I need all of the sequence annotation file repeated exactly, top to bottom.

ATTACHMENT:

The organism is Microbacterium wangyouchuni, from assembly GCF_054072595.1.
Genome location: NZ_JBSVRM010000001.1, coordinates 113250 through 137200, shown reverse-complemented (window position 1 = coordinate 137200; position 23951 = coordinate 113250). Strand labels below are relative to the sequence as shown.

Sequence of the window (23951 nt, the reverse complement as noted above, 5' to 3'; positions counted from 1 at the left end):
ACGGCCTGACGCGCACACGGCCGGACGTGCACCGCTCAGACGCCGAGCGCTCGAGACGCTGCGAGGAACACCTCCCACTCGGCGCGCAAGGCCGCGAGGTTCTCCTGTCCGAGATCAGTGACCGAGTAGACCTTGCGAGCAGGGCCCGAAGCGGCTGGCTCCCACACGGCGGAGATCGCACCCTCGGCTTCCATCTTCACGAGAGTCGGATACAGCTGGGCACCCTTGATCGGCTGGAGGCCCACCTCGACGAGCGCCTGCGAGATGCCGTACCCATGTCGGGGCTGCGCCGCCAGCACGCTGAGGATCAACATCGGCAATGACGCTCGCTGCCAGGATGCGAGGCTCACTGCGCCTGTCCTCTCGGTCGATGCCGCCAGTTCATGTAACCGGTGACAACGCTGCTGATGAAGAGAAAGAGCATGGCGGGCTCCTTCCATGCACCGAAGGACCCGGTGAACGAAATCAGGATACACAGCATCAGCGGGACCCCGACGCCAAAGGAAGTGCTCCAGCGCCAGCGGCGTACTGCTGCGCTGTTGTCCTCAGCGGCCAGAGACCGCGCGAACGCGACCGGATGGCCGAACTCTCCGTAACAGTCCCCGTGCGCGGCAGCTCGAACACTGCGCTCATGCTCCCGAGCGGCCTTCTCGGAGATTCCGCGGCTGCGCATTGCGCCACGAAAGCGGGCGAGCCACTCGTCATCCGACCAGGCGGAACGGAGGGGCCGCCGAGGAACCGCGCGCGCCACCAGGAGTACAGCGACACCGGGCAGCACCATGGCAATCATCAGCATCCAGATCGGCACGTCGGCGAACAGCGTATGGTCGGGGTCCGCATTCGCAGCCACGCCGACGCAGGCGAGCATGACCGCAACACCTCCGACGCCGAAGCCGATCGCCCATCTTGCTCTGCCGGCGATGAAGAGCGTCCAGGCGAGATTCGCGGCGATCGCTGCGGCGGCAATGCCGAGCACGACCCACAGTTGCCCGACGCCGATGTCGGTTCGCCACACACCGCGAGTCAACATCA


The organism is Microbacterium wangyouchuni, from assembly GCF_054072595.1.
Genome location: NZ_JBSVRM010000001.1, coordinates 113250 through 137200, shown reverse-complemented (window position 1 = coordinate 137200; position 23951 = coordinate 113250). Strand labels below are relative to the sequence as shown.

Sequence of the window (23951 nt, the reverse complement as noted above, 5' to 3'; positions counted from 1 at the left end):
ACGGCCTGACGCGCACACGGCCGGACGTGCACCGCTCAGACGCCGAGCGCTCGAGACGCTGCGAGGAACACCTCCCACTCGGCGCGCAAGGCCGCGAGGTTCTCCTGTCCGAGATCAGTGACCGAGTAGACCTTGCGAGCAGGGCCCGAAGCGGCTGGCTCCCACACGGCGGAGATCGCACCCTCGGCTTCCATCTTCACGAGAGTCGGATACAGCTGGGCACCCTTGATCGGCTGGAGGCCCACCTCGACGAGCGCCTGCGAGATGCCGTACCCATGTCGGGGCTGCGCCGCCAGCACGCTGAGGATCAACATCGGCAATGACGCTCGCTGCCAGGATGCGAGGCTCACTGCGCCTGTCCTCTCGGTCGATGCCGCCAGTTCATGTAACCGGTGACAACGCTGCTGATGAAGAGAAAGAGCATGGCGGGCTCCTTCCATGCACCGAAGGACCCGGTGAACGAAATCAGGATACACAGCATCAGCGGGACCCCGACGCCAAAGGAAGTGCTCCAGCGCCAGCGGCGTACTGCTGCGCTGTTGTCCTCAGCGGCCAGAGACCGCGCGAACGCGACCGGATGGCCGAACTCTCCGTAACAGTCCCCGTGCGCGGCAGCTCGAACACTGCGCTCATGCTCCCGAGCGGCCTTCTCGGAGATTCCGCGGCTGCGCATTGCGCCACGAAAGCGGGCGAGCCACTCGTCATCCGACCAGGCGGAACGGAGGGGCCGCCGAGGAACCGCGCGCGCCACCAGGAGTACAGCGACACCGGGCAGCACCATGGCAATCATCAGCATCCAGATCGGCACGTCGGCGAACAGCGTATGGTCGGGGTCCGCATTCGCAGCCACGCCGACGCAGGCGAGCATGACCGCAACACCTCCGACGCCGAAGCCGATCGCCCATCTTGCTCTGCCGGCGATGAAGAGCGTCCAGGCGAGATTCGCGGCGATCGCTGCGGCGGCAATGCCGAGCACGACCCACAGTTGCCCGACGCCGATGTCGGTTCGCCACACACCGCGAGTCAACATCA